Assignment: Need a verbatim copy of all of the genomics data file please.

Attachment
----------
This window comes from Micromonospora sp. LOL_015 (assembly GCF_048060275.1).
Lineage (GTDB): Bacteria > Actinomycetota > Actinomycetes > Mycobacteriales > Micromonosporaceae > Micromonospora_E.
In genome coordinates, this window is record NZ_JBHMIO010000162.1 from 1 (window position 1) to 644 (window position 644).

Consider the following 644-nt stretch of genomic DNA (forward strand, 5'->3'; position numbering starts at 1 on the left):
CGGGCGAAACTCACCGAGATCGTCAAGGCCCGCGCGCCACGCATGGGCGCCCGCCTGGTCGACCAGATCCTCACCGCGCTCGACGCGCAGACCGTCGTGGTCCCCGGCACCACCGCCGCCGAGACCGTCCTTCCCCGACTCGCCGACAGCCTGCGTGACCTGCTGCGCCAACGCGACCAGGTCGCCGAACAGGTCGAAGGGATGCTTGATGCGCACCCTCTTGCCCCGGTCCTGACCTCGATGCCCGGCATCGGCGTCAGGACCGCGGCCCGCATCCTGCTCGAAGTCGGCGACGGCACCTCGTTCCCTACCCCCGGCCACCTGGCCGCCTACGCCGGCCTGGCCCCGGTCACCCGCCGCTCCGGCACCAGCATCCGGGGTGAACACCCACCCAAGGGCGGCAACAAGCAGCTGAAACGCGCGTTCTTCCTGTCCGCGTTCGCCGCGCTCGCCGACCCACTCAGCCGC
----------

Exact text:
This window comes from Micromonospora sp. LOL_015 (assembly GCF_048060275.1).
Lineage (GTDB): Bacteria > Actinomycetota > Actinomycetes > Mycobacteriales > Micromonosporaceae > Micromonospora_E.
In genome coordinates, this window is record NZ_JBHMIO010000162.1 from 1 (window position 1) to 644 (window position 644).

Consider the following 644-nt stretch of genomic DNA (forward strand, 5'->3'; position numbering starts at 1 on the left):
CGGGCGAAACTCACCGAGATCGTCAAGGCCCGCGCGCCACGCATGGGCGCCCGCCTGGTCGACCAGATCCTCACCGCGCTCGACGCGCAGACCGTCGTGGTCCCCGGCACCACCGCCGCCGAGACCGTCCTTCCCCGACTCGCCGACAGCCTGCGTGACCTGCTGCGCCAACGCGACCAGGTCGCCGAACAGGTCGAAGGGATGCTTGATGCGCACCCTCTTGCCCCGGTCCTGACCTCGATGCCCGGCATCGGCGTCAGGACCGCGGCCCGCATCCTGCTCGAAGTCGGCGACGGCACCTCGTTCCCTACCCCCGGCCACCTGGCCGCCTACGCCGGCCTGGCCCCGGTCACCCGCCGCTCCGGCACCAGCATCCGGGGTGAACACCCACCCAAGGGCGGCAACAAGCAGCTGAAACGCGCGTTCTTCCTGTCCGCGTTCGCCGCGCTCGCCGACCCACTCAGCCGC